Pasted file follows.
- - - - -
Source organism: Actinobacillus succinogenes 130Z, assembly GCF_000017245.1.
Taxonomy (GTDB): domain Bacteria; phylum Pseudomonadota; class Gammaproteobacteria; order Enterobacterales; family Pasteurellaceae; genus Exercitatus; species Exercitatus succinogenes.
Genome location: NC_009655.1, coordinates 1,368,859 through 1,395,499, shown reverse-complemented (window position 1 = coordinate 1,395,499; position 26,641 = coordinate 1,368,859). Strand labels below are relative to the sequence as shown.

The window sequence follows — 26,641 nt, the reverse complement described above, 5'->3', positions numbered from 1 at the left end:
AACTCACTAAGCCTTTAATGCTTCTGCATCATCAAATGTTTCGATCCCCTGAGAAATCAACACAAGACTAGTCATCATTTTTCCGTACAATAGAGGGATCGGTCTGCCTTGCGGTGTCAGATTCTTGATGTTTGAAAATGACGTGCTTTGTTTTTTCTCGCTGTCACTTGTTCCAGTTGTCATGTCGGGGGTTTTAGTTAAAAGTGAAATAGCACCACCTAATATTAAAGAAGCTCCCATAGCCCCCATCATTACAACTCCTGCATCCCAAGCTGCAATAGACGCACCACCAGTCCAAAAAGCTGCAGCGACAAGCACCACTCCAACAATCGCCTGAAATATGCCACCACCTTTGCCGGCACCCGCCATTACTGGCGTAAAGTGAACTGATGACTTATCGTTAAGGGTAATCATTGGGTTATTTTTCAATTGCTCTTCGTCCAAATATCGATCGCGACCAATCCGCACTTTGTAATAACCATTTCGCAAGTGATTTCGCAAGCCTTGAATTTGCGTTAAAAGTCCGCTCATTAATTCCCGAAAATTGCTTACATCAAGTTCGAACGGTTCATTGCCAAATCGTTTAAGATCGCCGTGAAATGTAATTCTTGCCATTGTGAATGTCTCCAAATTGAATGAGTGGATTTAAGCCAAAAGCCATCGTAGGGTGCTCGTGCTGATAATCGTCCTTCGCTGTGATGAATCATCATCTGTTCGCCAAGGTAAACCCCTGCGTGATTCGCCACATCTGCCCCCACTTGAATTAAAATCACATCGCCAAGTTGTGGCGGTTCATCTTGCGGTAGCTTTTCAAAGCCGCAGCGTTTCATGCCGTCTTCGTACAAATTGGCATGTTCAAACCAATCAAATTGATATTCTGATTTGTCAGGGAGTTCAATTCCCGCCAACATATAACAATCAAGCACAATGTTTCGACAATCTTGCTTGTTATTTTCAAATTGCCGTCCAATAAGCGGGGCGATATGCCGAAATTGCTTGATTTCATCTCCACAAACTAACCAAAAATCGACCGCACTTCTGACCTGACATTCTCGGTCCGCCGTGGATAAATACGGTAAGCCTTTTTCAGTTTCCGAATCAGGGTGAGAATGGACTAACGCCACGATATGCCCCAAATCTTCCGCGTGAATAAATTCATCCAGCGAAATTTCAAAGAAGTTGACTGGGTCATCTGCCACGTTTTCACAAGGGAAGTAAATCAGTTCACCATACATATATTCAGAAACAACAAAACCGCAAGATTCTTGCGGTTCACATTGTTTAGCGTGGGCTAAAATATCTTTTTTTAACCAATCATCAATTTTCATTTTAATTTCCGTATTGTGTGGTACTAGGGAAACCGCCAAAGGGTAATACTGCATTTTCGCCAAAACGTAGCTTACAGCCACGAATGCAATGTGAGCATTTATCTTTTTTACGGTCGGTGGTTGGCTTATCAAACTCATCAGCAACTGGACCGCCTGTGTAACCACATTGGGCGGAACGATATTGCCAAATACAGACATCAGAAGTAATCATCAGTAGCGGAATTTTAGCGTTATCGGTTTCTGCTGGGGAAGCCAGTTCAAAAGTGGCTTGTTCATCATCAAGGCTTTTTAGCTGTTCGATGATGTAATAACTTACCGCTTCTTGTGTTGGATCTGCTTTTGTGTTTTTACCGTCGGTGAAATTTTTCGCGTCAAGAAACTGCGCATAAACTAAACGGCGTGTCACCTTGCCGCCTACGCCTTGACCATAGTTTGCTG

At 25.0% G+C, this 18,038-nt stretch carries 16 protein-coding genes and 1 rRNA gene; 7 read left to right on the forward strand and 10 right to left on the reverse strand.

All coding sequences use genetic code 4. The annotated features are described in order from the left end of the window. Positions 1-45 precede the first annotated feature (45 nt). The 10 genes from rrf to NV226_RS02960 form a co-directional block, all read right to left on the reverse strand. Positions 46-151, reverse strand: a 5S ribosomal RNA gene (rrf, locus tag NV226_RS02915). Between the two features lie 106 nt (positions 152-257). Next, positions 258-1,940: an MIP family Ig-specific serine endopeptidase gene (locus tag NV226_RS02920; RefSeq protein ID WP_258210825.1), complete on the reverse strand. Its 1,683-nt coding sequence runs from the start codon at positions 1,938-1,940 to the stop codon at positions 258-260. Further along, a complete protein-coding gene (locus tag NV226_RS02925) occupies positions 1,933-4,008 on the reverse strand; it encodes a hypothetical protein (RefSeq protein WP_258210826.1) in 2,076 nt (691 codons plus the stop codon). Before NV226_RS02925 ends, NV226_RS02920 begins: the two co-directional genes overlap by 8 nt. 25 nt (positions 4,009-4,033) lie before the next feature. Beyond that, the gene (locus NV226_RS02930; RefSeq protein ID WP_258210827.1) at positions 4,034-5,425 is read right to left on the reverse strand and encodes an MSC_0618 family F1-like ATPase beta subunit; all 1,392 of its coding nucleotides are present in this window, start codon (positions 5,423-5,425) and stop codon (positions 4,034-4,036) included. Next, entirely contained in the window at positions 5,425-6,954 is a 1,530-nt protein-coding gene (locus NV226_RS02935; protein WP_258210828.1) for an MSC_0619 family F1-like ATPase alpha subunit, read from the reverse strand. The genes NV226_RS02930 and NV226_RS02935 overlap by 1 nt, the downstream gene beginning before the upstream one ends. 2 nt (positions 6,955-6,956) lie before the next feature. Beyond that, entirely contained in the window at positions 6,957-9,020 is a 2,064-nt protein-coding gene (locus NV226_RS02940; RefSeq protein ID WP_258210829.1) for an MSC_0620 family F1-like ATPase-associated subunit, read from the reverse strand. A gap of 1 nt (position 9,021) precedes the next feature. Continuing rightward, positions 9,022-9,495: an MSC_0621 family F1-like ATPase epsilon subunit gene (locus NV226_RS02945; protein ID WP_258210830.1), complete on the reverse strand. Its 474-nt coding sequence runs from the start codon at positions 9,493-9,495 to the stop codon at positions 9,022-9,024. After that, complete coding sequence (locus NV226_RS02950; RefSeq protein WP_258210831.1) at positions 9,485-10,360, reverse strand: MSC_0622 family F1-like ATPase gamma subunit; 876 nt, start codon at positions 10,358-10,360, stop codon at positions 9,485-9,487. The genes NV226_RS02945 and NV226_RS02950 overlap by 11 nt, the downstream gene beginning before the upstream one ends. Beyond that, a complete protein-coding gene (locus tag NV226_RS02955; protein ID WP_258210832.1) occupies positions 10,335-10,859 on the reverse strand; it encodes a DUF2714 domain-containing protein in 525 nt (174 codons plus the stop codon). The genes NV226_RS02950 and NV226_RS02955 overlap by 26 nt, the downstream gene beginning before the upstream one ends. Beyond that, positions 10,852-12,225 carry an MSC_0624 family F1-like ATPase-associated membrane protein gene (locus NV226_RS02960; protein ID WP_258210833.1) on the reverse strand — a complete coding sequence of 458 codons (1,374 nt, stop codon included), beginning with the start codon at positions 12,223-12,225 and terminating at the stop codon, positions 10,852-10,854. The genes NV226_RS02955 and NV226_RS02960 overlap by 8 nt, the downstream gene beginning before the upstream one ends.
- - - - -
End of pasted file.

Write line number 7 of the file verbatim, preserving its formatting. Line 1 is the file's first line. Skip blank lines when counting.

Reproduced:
All coding sequences use genetic code 4. The annotated features are described in order from the left end of the window. Positions 1-45 precede the first annotated feature (45 nt). The 10 genes from rrf to NV226_RS02960 form a co-directional block, all read right to left on the reverse strand. Positions 46-151, reverse strand: a 5S ribosomal RNA gene (rrf, locus tag NV226_RS02915). Between the two features lie 106 nt (positions 152-257). Next, positions 258-1,940: an MIP family Ig-specific serine endopeptidase gene (locus tag NV226_RS02920; RefSeq protein ID WP_258210825.1), complete on the reverse strand. Its 1,683-nt coding sequence runs from the start codon at positions 1,938-1,940 to the stop codon at positions 258-260. Further along, a complete protein-coding gene (locus tag NV226_RS02925) occupies positions 1,933-4,008 on the reverse strand; it encodes a hypothetical protein (RefSeq protein WP_258210826.1) in 2,076 nt (691 codons plus the stop codon). Before NV226_RS02925 ends, NV226_RS02920 begins: the two co-directional genes overlap by 8 nt. 25 nt (positions 4,009-4,033) lie before the next feature. Beyond that, the gene (locus NV226_RS02930; RefSeq protein ID WP_258210827.1) at positions 4,034-5,425 is read right to left on the reverse strand and encodes an MSC_0618 family F1-like ATPase beta subunit; all 1,392 of its coding nucleotides are present in this window, start codon (positions 5,423-5,425) and stop codon (positions 4,034-4,036) included. Next, entirely contained in the window at positions 5,425-6,954 is a 1,530-nt protein-coding gene (locus NV226_RS02935; protein WP_258210828.1) for an MSC_0619 family F1-like ATPase alpha subunit, read from the reverse strand. The genes NV226_RS02930 and NV226_RS02935 overlap by 1 nt, the downstream gene beginning before the upstream one ends. 2 nt (positions 6,955-6,956) lie before the next feature. Beyond that, entirely contained in the window at positions 6,957-9,020 is a 2,064-nt protein-coding gene (locus NV226_RS02940; RefSeq protein ID WP_258210829.1) for an MSC_0620 family F1-like ATPase-associated subunit, read from the reverse strand. A gap of 1 nt (position 9,021) precedes the next feature. Continuing rightward, positions 9,022-9,495: an MSC_0621 family F1-like ATPase epsilon subunit gene (locus NV226_RS02945; protein ID WP_258210830.1), complete on the reverse strand. Its 474-nt coding sequence runs from the start codon at positions 9,493-9,495 to the stop codon at positions 9,022-9,024. After that, complete coding sequence (locus NV226_RS02950; RefSeq protein WP_258210831.1) at positions 9,485-10,360, reverse strand: MSC_0622 family F1-like ATPase gamma subunit; 876 nt, start codon at positions 10,358-10,360, stop codon at positions 9,485-9,487. The genes NV226_RS02945 and NV226_RS02950 overlap by 11 nt, the downstream gene beginning before the upstream one ends. Beyond that, a complete protein-coding gene (locus tag NV226_RS02955; protein ID WP_258210832.1) occupies positions 10,335-10,859 on the reverse strand; it encodes a DUF2714 domain-containing protein in 525 nt (174 codons plus the stop codon). The genes NV226_RS02950 and NV226_RS02955 overlap by 26 nt, the downstream gene beginning before the upstream one ends. Beyond that, positions 10,852-12,225 carry an MSC_0624 family F1-like ATPase-associated membrane protein gene (locus NV226_RS02960; protein ID WP_258210833.1) on the reverse strand — a complete coding sequence of 458 codons (1,374 nt, stop codon included), beginning with the start codon at positions 12,223-12,225 and terminating at the stop codon, positions 10,852-10,854. The genes NV226_RS02955 and NV226_RS02960 overlap by 8 nt, the downstream gene beginning before the upstream one ends.